Also, the whole point of this is maintaining a mutli-tier approach but also note that this only works because I am using the .aspx page as another layer of abstraction/data storage.

    Friday, April 11, 2008 2:46 AM
  • Here's an easy solution that does not require you to make that special Detach function and you can attach objects for insert and update any time. WHen you create a data context, just set the DefferedLoadingEnabled = false and you can attach objects from one data context to another.

    There's no need to create the Timestamp field either.

     

    Code Snippet

    public static DataContext GetDataContext(SubsystemEnum subsystem)
            {
                DataContext context = new DataContext(ConfigurationManager.ConnectionStrings[subsystem.ToString()].ConnectionString);
                context.Log = Console.Out;
                context.DeferredLoadingEnabled = false;
                return context;
            }

            public static void UpdateObject<TEntity>(DBHelper.SubsystemEnum subsystem, TEntity obj) where TEntity : class
            {
                DBHelper.InDataContext(subsystem, (data) =>
                {               
                    data.GetTable<TEntity>().Attach(obj, true);
                    data.SubmitChanges();
                });
            }

    public static void Delete<TSource>(SubsystemEnum subsystem, TSource entity) where TSource : class
            {
                DBHelper.InDataContext(subsystem,
                    (data) =>
                {
                    Action<Table<TSource>> attachAndDelete = (table) =>
                    {
                        table.Attach(entity);
                        table.DeleteOnSubmit(entity);
                    };

                    attachAndDelete(data.GetTable<TSource>());

                    data.SubmitChanges();
                });
            }

     

    Ignore everything else, just see the bold lines. I can do update and delete perfectly fine when deferred loading is disabled.

     

    Monday, October 06, 2008 6:56 AM
  •  

    can please show how it would be done in my code. I am still getting error.

     

    Code Snippet

    public void Update(Customer customer)

    {

    using (ModelDataContext db = new ModelDataContext())

    {

    db.Customers.Attach(customer, true);

    db.SubmitChanges();

    }

    }

     

    public Customer GetByID(int ID)

    {

    ModelDataContext db = new ModelDataContext();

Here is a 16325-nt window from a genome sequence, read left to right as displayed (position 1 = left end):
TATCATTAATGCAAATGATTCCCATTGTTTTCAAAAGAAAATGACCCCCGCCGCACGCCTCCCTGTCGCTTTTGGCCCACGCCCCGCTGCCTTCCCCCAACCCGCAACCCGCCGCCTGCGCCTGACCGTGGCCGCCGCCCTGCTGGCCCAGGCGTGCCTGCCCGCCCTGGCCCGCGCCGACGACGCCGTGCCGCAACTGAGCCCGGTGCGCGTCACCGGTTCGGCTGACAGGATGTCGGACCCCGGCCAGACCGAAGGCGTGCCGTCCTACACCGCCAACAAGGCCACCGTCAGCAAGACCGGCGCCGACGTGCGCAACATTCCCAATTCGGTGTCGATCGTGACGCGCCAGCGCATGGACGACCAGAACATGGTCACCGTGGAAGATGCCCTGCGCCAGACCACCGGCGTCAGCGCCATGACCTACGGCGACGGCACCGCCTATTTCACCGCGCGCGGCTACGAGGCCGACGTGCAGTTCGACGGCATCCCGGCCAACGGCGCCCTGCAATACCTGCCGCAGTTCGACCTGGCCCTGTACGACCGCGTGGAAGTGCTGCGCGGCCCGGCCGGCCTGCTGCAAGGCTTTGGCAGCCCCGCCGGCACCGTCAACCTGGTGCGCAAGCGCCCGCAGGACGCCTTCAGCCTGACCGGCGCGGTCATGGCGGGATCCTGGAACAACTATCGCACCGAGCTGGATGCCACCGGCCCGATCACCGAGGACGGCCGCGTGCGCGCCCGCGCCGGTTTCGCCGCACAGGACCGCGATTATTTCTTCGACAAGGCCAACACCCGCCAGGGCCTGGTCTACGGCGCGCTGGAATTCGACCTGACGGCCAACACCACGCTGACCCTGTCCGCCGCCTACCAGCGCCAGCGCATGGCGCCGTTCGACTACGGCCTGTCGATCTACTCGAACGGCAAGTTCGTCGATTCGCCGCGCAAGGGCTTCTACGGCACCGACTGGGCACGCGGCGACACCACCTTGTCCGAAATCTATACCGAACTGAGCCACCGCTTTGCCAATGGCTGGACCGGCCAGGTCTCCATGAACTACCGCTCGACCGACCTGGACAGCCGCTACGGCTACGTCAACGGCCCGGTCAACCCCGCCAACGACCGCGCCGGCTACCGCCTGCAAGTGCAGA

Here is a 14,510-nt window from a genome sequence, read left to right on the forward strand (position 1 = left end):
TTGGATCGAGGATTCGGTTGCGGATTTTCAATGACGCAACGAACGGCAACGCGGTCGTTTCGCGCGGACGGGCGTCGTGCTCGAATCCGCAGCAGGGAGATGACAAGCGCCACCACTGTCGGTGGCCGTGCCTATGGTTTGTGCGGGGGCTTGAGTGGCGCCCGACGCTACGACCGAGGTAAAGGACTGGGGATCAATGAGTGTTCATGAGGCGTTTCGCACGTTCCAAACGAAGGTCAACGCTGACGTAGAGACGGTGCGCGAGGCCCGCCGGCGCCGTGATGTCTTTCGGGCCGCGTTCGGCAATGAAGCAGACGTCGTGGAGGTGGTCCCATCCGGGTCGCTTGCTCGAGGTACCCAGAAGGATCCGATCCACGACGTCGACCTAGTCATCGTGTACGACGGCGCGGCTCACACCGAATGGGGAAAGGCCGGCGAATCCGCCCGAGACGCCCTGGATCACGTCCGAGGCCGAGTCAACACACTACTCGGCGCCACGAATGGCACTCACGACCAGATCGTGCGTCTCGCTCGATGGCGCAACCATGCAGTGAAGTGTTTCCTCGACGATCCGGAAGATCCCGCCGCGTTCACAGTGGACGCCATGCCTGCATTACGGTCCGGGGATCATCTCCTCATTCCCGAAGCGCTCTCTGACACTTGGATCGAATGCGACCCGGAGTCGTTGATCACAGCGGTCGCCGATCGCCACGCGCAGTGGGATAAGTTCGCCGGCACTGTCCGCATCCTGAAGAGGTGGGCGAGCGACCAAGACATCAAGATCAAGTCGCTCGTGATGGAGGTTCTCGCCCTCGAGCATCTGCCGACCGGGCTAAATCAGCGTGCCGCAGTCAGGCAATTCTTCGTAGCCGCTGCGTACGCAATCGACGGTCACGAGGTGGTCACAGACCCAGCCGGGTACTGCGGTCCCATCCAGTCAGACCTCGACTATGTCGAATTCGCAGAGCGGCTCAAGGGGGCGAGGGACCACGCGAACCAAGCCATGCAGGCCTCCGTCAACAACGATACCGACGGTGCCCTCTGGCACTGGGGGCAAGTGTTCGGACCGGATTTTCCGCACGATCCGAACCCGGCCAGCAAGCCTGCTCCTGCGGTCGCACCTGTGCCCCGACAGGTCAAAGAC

db.DeferredLoadingEnabled = false;

    return (from c in db.Customers

    where c.CustomerID == ID

    select c).FirstOrDefault();

    }

     

    Friday, October 17, 2008 5:46 AM
  • This worked perfectly for me.  Thank you Omar.

     

    Saturday, October 25, 2008 11:36 AM
  •  

    Of course all of this begs the question - where is the ******** documentation that explains the recommended method of using LINQ with ASP ?

     

    Why is this so confusing.  It should be simple !
    Wednesday, November 12, 2008 9:53 AM
  • Hi Steve!

     

    I understand that it's been a while since the thread and posting, but figured to comment it in case it would be helpful for you (and others) still facing this issue.

     

    Not relating to the topic on other than just a major warning using this method of defining ID as a Version field.

     

    Code Snippet

    [Column(Storage="_ArticleId", AutoSync=AutoSync.OnInsert, DbType="Int NOT NULL IDENTITY", IsPrimaryKey=true, IsDbGenerated=true, IsVersion=true)]

     

     

    What you probably didn't realise, that the effect of that making your problems disappear is caused by the fact, that there is effectively no concurrency checking with that object type after the change.

     

    It could be argued that defining primary key and version both on the same field should generate an error instead of generating a code with both features enabled on the same property...

     

    Basically for short specification, the Version is used effectively in SQL side to lock the update with "where version = your_original_version" and auto-updating the version in that update of yours (or with timestamp columns, the SQL Server does the update).

     

    Now that change makes the comparison against ID field, that is always naturally unchanged and the very same you got at loading the object. It will stay the same regardless of how many updates by others have happened between your select and update.

     

    This in turn means that your datamodel is not having any locking and "last save" wins always.

     

     

    Br,

     

    Kalle

    Wednesday, December 17, 2008 3:19 PM
  • It should be noted that if you turn off deferred loading you are turning off the (very useful) Lazy Loading feature of L2S.. see http://dotnetslackers.com/articles/csharp/Load-Lazy-in-LINQ-to-SQL.aspx for more info..

     

     

     OmarALZabir wrote:

    Here's an easy solution that does not require you to make that special Detach function and you can attach objects for insert and update any time. WHen you create a data context, just set the DefferedLoadingEnabled = false and you can attach objects from one data context to another.